Prices have gone up. What is happening to such as these? You emperors and military bureaucracies, trustees of your peoples—phrase that would make the devil blush!—you who safeguard and pursue the "national aspirations," you who open the gates of the kennel and let loose the mad dogs of war; you who rive husbands from their wives, sons from their mothers' arms, and send them out by the hundred thousand to become lumps of bloody clay; you with your "God defend the right!" and your lust for useless territory, spare one fraction of your time, from august diplomacy, to see the peoples for "whose good" you launch this glorious murder; come out of your clouds of incense and sniff for one moment that sickly, acrid smell in the homes of the poor! And then put up prices, if you dare; then talk of national aspirations!

You emperors and militarist bureaucracies! There is only one national aspiration worth the name: to have from roof to basement a clean, healthy, happy national house. "War the cleanser! Without war no sacrifice, no nobility!" I refer you to that mother, slaving, slaving without hope and without glory, starved and ill, and slaving in a war with death that lasts all her life for the children she has borne.


Of the true Russian people we English might joyfully be brothers. In the true Russian people we might have trust. But the Russian people is not Russia, unless it should become so in this war. There is at present an almost absolute divorce between the essentially democratic nature of the Russian and the despotic methods by which Russia is governed. We English are fighting for democracy, fighting for the decent preservation of treaty rights, fighting for ideals, and a humanity that can only flourish under democratic rule. It is somewhat ironical that we have with us a despotism. And there is a profound reason why it has been and will be difficult for Russia to change its form of government. The emotional, uncalculating Russian has little sense of money, space, or time; he falls an easy prey to those sterner, more matter-of-fact, than he. Bureaucracy of itself attracts the hard and practical elements of a population; there are, too, many of Teutonic and Scandinavian origin manning Russian officialdom. And Russia is so huge; democratic rule will find it difficult to be swift enough; in decentralization there is danger of disruption. Nevertheless, we welcome the help of Russia, for, if France and we are beaten, it will be the death of democracy in Europe—perhaps in the world. The tide of democracy sets from the West. It must conquer Germany before it reaches Russia. Out of this war many things may come. If Fate grant that military despotisms fall in any country they may well fall in all, and our ally, Russia, gain at last a constitution, some real measure of democratic freedom, some real coherence between the Russian people and Russian policy.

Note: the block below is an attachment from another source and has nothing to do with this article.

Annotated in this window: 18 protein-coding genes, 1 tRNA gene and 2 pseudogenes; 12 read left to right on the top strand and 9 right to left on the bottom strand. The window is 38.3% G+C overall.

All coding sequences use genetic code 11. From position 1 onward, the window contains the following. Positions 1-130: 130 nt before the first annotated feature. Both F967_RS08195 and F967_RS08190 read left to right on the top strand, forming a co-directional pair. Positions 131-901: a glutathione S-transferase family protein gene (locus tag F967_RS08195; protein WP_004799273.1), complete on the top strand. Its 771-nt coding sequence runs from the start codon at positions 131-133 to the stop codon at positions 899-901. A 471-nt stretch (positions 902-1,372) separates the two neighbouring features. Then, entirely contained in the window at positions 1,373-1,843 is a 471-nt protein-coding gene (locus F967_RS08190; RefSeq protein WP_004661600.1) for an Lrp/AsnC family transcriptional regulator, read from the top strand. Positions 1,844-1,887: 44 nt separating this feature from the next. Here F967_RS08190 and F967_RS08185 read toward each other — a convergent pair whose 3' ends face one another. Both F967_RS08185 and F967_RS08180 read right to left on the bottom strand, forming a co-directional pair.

When the conscript souls disembodied by this war meet in the upper ether how will they talk of this last madness? Perhaps one in each hundred will be able to say from his heart: "I was happy with a rifle or sword and some of you to be killed in front of me!" The remaining ninety-nine will say: "Brothers, like you I loved the sun, and a woman, and the good things of life; like you I meant well by others; I had no wish to kill any man; no wish to die. But I was told that it was necessary. I was told that unless I killed as many of you as I could my country would suffer. I know not whether in my heart I believed what I was told, but I did know that I should feel disgraced if I did not take rifle and sword and try to kill some of you; I knew, too, that unless I did they would shoot me for a deserter. So I went. Nearly all the time that I was marching, or resting dead tired, or lying in the trenches, I thought: 'Shall I ever see home again? God let me see home again!' But I knew that my first duty was to kill you, so that you should never see home again. I did not want to kill you, but I knew I had to.